When it came time to publish the book, her process of finding the right publisher was nearly as natural as finding her African editor while sunbathing had been. "Someone gave me a list of editors, and I picked the one closest," she recalls. "Dick Jackson." Farmer has spent her entire U.S. career with Jackson. She says that with her first book, the editorial process was quite involved, but that Jackson has not had to be quite as hands-on with the novels that followed. "He's a delight to work with, obviously," Farmer reports. "Sometimes he works very closely with an author, and he knows when to leave it alone. Mostly what he asks me to do is to expand a scene or explain something that's murky. He's very willing to leave me to do what I wish to do."
When she wrote The Ear, the Eye and the Arm (1994) for an American audience, she says she did not refer to the original version, first published in Zimbabwe. "The African version was sort of clumsy, and it wasn't a very good plot. It didn't sound like an American book," she says. She credits that voice (in the original African version) to C.S. Lewis, whose Narnia books she had read: "Unfortunately, because he wrote in the '50s, my books sounded like they were written in the '50s." Other authors she admires are J.R.R. Tolkien, Roald Dahl and George Orwell. "Orwell because of his extremely clear language and his uncompromising approach to things. He says exactly what he means. If he wants to criticize something, he does it. 'Lying is the most personal act of cowardice,' he said. He was my role model long before I became a writer."
"Uncompromising" could describe Farmer's work as well. Yet she presents the truth gently. She uses her characters' gradual awakening to introduce harder realities: Nhamo's coming-of-age during the course of her journey from her small village in Mozambique to Zimbabwe; Matt's growing awareness that El Patrón considers him just another possession rather than a son.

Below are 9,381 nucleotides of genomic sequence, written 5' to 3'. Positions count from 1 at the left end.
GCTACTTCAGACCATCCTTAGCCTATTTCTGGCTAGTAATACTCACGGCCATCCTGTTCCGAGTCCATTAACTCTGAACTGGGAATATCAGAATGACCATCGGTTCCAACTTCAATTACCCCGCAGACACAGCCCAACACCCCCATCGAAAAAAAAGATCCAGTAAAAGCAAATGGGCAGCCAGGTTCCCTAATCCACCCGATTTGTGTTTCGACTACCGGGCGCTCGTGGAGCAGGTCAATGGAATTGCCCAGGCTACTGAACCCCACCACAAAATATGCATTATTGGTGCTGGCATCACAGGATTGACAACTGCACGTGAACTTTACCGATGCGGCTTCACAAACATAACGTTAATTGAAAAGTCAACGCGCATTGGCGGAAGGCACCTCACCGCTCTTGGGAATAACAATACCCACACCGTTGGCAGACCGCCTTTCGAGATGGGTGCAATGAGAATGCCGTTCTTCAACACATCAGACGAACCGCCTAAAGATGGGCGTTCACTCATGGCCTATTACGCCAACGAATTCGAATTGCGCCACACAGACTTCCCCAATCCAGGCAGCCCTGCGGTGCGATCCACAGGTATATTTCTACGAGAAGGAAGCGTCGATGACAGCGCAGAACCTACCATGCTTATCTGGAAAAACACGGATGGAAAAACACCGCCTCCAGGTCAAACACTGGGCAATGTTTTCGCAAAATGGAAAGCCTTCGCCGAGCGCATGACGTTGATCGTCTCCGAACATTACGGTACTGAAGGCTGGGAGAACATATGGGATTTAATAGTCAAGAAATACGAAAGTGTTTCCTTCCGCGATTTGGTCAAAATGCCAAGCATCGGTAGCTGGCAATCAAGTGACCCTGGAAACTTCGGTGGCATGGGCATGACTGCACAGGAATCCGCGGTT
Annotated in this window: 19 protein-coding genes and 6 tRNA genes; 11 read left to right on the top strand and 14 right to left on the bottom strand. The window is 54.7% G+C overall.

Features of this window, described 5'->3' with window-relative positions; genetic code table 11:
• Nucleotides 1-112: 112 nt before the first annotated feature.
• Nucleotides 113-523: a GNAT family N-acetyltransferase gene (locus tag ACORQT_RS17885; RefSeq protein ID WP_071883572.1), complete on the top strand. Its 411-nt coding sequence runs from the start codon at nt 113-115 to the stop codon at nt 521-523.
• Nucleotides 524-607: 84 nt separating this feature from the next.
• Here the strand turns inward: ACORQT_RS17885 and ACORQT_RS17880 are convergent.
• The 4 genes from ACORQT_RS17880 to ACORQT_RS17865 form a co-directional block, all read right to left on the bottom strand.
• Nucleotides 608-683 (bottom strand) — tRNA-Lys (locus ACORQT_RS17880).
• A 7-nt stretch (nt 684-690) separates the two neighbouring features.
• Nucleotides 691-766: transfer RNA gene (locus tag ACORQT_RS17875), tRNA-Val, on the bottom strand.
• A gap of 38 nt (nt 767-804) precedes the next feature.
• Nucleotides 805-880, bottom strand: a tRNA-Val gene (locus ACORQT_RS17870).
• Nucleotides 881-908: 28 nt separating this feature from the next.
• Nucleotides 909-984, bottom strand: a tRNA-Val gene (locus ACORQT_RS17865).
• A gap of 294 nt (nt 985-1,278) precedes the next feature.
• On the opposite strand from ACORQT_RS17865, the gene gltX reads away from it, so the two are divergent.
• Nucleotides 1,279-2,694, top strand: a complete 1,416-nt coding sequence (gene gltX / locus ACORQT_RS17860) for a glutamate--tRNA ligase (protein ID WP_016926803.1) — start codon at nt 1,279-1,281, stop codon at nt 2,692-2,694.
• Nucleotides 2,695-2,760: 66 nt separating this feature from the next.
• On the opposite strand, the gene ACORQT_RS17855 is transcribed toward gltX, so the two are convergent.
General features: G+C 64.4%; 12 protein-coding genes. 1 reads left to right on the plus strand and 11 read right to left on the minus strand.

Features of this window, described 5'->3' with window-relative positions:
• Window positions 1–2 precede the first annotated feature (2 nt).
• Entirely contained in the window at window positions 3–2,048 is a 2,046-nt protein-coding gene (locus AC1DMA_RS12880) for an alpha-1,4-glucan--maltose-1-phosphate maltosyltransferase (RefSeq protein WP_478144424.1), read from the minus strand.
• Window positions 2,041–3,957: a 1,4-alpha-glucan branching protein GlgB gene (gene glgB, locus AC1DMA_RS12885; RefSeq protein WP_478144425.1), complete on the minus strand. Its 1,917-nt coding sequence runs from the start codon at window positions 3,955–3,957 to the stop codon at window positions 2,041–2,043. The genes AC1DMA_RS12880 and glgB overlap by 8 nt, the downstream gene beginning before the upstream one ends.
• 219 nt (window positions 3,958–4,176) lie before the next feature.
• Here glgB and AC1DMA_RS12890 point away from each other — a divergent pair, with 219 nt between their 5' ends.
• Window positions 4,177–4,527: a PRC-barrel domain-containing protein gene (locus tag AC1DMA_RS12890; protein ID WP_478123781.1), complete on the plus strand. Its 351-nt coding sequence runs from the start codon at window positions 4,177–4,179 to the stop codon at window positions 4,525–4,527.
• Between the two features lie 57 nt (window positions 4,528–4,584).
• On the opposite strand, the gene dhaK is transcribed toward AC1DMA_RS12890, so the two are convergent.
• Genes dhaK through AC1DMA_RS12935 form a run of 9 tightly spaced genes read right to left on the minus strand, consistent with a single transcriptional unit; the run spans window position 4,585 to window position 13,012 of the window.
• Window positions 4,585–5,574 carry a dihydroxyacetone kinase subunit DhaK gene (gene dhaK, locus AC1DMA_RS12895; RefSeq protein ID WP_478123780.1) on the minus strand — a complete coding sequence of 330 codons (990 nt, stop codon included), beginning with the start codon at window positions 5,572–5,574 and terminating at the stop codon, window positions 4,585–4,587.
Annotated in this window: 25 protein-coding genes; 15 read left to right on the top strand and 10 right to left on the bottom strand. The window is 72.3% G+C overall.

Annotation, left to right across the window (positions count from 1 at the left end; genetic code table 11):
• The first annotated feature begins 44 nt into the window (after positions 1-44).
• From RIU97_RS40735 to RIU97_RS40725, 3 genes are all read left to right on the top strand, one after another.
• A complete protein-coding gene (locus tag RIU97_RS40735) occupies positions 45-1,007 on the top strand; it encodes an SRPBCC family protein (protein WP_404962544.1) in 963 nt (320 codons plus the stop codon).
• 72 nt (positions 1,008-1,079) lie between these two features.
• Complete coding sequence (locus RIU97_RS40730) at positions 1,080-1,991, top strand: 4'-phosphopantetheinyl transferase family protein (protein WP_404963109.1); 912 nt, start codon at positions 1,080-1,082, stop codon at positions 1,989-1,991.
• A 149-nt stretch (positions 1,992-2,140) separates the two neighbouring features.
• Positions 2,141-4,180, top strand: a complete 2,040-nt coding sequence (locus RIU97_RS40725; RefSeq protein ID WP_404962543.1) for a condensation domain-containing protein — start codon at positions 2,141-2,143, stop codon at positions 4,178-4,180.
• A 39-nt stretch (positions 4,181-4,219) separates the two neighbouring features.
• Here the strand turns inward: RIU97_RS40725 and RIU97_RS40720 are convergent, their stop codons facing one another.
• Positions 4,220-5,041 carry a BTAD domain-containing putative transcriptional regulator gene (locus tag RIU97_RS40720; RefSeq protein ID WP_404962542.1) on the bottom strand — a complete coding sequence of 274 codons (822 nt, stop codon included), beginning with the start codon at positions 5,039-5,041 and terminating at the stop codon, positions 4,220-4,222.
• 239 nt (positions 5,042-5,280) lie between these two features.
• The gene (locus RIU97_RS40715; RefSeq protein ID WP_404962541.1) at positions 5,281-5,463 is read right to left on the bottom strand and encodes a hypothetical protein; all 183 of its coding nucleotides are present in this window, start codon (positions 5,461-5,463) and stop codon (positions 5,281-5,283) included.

Asked why she has moved on from the African backdrop of her earlier books, Farmer responds with a trace of sadness, "Zimbabwe became so very depressing that I just don't want to write about it now. So I switched to my childhood, which was very much nicer to write about."
Switching to her childhood meant returning to the desert area of the Ajo Mountains, the setting for Scorpion. Even when she was a girl, she says, the area was a treacherous place for Mexicans to cross into the U.S.: "The Ajo Mountains are covered with cactus. A lot of illegal immigrants come through because it's so easy to cross the border. On the other hand, it's so dry and dangerous that people die there all the time, of thirst."
When she visited the Sanguinetti House (now a museum), the model for El Patrón's mansion, it was just as she remembered it. Her voice brightens, "Yuma is very dry and not a terrifically attractive town, although I loved it. The one green patch was this mansion, and I used to sneak in to watch the birds. It was just like a paradise to me."
With her latest novel, Farmer completes the circle: the nine-year-old girl who loved to listen to stories in Yuma is now a storyteller herself. And she is already in the throes of writing her next tale, The Sea of Trolls, "half based on Viking history, and partly legend," Farmer explains. In the book, a boy and his sister are kidnapped from the coast of England in 790 and carried off to Ivar the Boneless. "He has a cloak made of the beards of his enemies," she says enthusiastically. "This one is in the past, but it's in another galaxy, far, far away."
When asked what she would like readers to take away from her books, Farmer replies, "My first aim is to entertain, to keep them riveted. Secondly, I want them to come away with the feeling that they can be strong, that they can do things—and that they mustn't give in."